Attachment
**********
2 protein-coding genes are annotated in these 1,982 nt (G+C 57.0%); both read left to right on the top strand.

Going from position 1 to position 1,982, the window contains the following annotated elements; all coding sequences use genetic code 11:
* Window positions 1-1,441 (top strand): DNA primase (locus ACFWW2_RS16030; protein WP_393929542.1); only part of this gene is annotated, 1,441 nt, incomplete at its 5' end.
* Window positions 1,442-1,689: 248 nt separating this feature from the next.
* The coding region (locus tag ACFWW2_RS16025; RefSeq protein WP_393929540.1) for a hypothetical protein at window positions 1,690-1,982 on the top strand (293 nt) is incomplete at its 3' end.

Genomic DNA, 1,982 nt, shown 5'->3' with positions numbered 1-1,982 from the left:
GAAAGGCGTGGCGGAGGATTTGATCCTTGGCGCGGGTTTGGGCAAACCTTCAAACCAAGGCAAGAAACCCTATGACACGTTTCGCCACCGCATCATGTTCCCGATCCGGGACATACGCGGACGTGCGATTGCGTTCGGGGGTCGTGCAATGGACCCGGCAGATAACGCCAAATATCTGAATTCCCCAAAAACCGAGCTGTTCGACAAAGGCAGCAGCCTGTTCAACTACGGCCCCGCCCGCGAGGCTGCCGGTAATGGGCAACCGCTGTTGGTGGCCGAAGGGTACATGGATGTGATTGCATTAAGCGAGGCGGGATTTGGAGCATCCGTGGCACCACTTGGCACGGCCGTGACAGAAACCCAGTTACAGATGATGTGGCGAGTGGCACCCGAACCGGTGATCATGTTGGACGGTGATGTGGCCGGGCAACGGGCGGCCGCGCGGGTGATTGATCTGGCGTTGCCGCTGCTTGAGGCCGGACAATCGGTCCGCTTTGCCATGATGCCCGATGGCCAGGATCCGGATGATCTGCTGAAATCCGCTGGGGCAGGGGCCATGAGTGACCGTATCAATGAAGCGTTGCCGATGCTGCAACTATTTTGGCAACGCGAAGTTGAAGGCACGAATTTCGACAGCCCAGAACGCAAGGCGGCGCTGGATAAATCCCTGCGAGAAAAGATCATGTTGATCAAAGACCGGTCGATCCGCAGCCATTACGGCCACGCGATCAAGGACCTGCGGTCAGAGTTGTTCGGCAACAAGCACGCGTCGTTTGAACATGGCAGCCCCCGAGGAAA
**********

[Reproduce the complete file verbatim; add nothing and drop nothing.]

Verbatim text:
2 protein-coding genes are annotated in these 1,982 nt (G+C 57.0%); both read left to right on the top strand.

Going from position 1 to position 1,982, the window contains the following annotated elements; all coding sequences use genetic code 11:
* Window positions 1-1,441 (top strand): DNA primase (locus ACFWW2_RS16030; protein WP_393929542.1); only part of this gene is annotated, 1,441 nt, incomplete at its 5' end.
* Window positions 1,442-1,689: 248 nt separating this feature from the next.
* The coding region (locus tag ACFWW2_RS16025; RefSeq protein WP_393929540.1) for a hypothetical protein at window positions 1,690-1,982 on the top strand (293 nt) is incomplete at its 3' end.

Genomic DNA, 1,982 nt, shown 5'->3' with positions numbered 1-1,982 from the left:
GAAAGGCGTGGCGGAGGATTTGATCCTTGGCGCGGGTTTGGGCAAACCTTCAAACCAAGGCAAGAAACCCTATGACACGTTTCGCCACCGCATCATGTTCCCGATCCGGGACATACGCGGACGTGCGATTGCGTTCGGGGGTCGTGCAATGGACCCGGCAGATAACGCCAAATATCTGAATTCCCCAAAAACCGAGCTGTTCGACAAAGGCAGCAGCCTGTTCAACTACGGCCCCGCCCGCGAGGCTGCCGGTAATGGGCAACCGCTGTTGGTGGCCGAAGGGTACATGGATGTGATTGCATTAAGCGAGGCGGGATTTGGAGCATCCGTGGCACCACTTGGCACGGCCGTGACAGAAACCCAGTTACAGATGATGTGGCGAGTGGCACCCGAACCGGTGATCATGTTGGACGGTGATGTGGCCGGGCAACGGGCGGCCGCGCGGGTGATTGATCTGGCGTTGCCGCTGCTTGAGGCCGGACAATCGGTCCGCTTTGCCATGATGCCCGATGGCCAGGATCCGGATGATCTGCTGAAATCCGCTGGGGCAGGGGCCATGAGTGACCGTATCAATGAAGCGTTGCCGATGCTGCAACTATTTTGGCAACGCGAAGTTGAAGGCACGAATTTCGACAGCCCAGAACGCAAGGCGGCGCTGGATAAATCCCTGCGAGAAAAGATCATGTTGATCAAAGACCGGTCGATCCGCAGCCATTACGGCCACGCGATCAAGGACCTGCGGTCAGAGTTGTTCGGCAACAAGCACGCGTCGTTTGAACATGGCAGCCCCCGAGGAAA